After my garden party, which was great fun with good food and good weather, I headed down to western New York State to do some gardening with my sister. She moved from a suburban house a few years ago to the little town of Warsaw, where she and her husband found a lovely three-acre place, with a house and a medium-sized barn and attached chicken coop. There’s a large hay field out back ending in a stream lined by willow trees. Jeanne really loves to grow food. While I let my husband do all the vegetable gardening, Jeanne does it all, from veggies to berries to flowers and herbs. Her husband and kids help out a lot also, and they have an un-helpful but loveable golden retriever, Scout. The picture below shows the raised beds they put in for the vegetables.The blueberry bushes are protected with netting and white mesh. That’s the chicken coop on the left. When she went to put in a perennial flower garden, she found that the site she chose, while nicely located with a good combination of sun and some shade, had one big problem–the whole area is lawn, a bit of soil, and under that a layer of really hard clay. So, undaunted, she’s been adding lots of amendments. She even went to the little creek in the back of the property, dug up soil with lots of earthworms, and brought them back in buckets to put in her garden to help with the soil creation and soil improvements. I can attest to their success–there are lots of worms in that garden. She has added topsoil, compost, aged manure, grass clippings and mulch. Here is a view of the flower garden now:Before I left I packed my car with plants: phlox, daylilies, hostas, astilbe, coral bells, and two large ligularia that needed a better home. The shade-lovers went in the nice shady side of the barn where the soil is better and there’s plenty of shade. Here are some pictures of our gardening work:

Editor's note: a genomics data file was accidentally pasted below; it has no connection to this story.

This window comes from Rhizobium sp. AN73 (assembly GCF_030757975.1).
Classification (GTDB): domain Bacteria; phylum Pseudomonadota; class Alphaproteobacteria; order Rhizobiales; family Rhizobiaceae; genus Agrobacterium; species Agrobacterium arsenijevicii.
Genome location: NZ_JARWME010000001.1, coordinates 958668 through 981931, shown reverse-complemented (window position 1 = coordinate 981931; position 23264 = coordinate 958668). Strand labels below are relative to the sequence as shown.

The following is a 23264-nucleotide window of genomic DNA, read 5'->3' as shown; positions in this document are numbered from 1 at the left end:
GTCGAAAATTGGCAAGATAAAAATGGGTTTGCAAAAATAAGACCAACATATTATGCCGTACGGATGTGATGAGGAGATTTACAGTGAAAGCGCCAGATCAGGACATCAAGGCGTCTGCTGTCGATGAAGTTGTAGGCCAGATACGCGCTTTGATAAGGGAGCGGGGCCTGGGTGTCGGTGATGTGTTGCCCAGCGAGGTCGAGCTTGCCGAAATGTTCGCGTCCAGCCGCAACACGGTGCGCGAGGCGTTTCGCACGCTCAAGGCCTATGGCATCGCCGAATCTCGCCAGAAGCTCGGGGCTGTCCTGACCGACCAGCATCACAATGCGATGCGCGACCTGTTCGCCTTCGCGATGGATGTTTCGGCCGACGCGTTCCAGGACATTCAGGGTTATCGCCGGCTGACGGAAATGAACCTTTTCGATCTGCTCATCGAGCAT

We also edged the beds, moved some plants around, took out some others that had outgrown their welcome, and put down garden cloth on the paths and covered that with lots of wood chips we got from the town dump. We took a break once to go to a local horse farm and asked for some old horse manure and added that. She got a picture of me transferring the manure from wheelbarrow to tubs in the car, and with horses looking on.We worked for one evening, two full days, and most of a third. We plan on making this an annual tradition!